COVID-19 and students starting BDS programme in 2021
The COVID-19 pandemic has resulted in governments across the world imposing a variety of restrictions to combat the spread of the causative virus, SARS-CoV-2. These restrictions are essential public health measures to protect the population, but some of them have impacted adversely on the delivery of dental care. For example, the need for social distancing, enhanced Personal Protective Equipment and decontamination procedures reduce significantly the number of patients who can attend dental practices for treatment each day.
A further challenge is the fact that many of the treatments delivered by dentists require use of equipment that produces aerosols, e.g. dental high-speed drills. Since aerosols are believed to be one of the mechanisms by which SARS-CoV-2 spreads from person to person, extensive new infection control measures are currently required to ensure that patients, staff and students remain safe during dental treatment procedures. These measures also dramatically reduce the number of patients who can be treated each day.
Students who are training to be dentists undertake a large volume of clinical treatment for patients in NHS facilities as an integral component of their University courses. The extent to which COVID-19 restrictions will reduce the clinical training opportunities for students during the 2020/2021 academic year is heavily dependent on the future course of the pandemic, which is itself uncertain. However, until a vaccine is developed or new treatments are discovered, at least some of the precautions currently in place to prevent onward transmission of the virus will remain necessary, in order to prevent new spikes of infection. This suggests that the ongoing challenges in delivery of dental care across the profession will continue for some time, with contingent impact on the education and training of dental health care professionals.
The BDS course is subject to the stringent requirements of our professional regulator, the General Dental Council, to allow those who have completed the degree programmes to join the professional register and practise legally in the UK. The reduction in access to clinical care facilities is likely to impact significantly on the ability of our existing senior students to gain the necessary skills and competencies for successful course completion and registration.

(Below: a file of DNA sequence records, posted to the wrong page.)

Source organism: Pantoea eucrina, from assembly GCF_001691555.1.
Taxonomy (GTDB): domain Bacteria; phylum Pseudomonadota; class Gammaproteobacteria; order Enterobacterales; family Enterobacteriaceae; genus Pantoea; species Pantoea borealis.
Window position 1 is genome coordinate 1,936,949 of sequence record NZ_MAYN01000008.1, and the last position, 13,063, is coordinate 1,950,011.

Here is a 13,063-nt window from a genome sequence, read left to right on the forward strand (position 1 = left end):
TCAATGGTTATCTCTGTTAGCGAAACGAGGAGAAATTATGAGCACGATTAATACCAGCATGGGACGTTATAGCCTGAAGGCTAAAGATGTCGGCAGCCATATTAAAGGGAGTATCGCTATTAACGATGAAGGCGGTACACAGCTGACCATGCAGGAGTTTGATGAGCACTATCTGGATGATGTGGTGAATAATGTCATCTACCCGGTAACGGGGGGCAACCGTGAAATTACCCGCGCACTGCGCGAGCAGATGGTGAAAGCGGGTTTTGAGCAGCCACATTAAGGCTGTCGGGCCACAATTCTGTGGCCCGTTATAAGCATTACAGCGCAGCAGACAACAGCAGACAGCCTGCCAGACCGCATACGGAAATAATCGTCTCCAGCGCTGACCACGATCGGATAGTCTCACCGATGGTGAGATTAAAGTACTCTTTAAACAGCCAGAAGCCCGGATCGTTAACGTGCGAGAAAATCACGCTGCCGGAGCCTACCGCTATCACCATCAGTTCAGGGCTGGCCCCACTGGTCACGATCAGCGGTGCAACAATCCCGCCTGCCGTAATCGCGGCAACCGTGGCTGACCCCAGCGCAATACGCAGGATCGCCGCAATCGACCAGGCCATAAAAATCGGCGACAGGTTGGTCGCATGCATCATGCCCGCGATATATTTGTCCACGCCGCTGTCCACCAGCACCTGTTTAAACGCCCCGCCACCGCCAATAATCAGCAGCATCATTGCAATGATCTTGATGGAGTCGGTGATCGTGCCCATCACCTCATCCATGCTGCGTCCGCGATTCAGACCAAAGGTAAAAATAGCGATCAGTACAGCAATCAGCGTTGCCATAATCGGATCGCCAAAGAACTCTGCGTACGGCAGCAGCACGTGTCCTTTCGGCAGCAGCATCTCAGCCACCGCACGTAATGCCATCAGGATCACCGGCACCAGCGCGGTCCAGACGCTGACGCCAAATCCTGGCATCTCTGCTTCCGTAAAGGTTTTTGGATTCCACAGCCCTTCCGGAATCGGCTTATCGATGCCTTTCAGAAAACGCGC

We are working with the NHS to implement mitigation procedures that will allow clinical work to resume, but much will depend on how the pandemic progresses over the next year and the effectiveness of the procedures that we can put in place. However, there is a possibility that in the worst-case scenario it may not be possible for students to gain the appropriate amount of clinical experience in the normal time-frame and we may be required to introduce an extra year of studentship into the BDS degree course to allow our existing students to achieve the clinical competencies required before progressing. If that becomes necessary, then we will need to defer entry of those selected to join the course in 2021 until 2022, since dental training facilities do not have the physical capacity to accommodate double years of students.
Please be assured that we will do everything we can over the coming months to support all students to progress within the normal time-frame. However, we believe that it is very important, in the spirit of transparency, that you are aware of the potential impact of COVID-19 on dental training programmes whilst the special measures required to suppress SARS-CoV-2 transmission are in place.
COVID-19 and 2020/21 students
BDS student communications about potential COVID-19 impact on 2020/21 academic session:
General information for prospective students
The safety of our University community is our priority, in all that we do and we have been trying to provide as much information as we can about how we are adapting to these difficult circumstances.
Following the cancellation of this summer’s exam season in the UK and internationally, we fully appreciate the concerns of all prospective UofG dental students and their families surrounding the award of qualification grades for this year and the impact on applications.
Whilst we anticipate that relevant adjustments will be made by awarding bodies/exam boards, the precise mechanisms for doing this are not yet agreed. We will monitor any updates received from government departments and contribute to the discussions between the various awarding bodies, schools, other universities and partner organisations so that we can do our utmost to ensure that no prospective student is disadvantaged.
In the meantime you may wish to view the FAQs for offer holders and prospective students.
Please take care of yourselves, your families and those around you.
We look forward to welcoming you as part of our new intake of students to the School of Medicine, Dentistry and Nursing for 2020.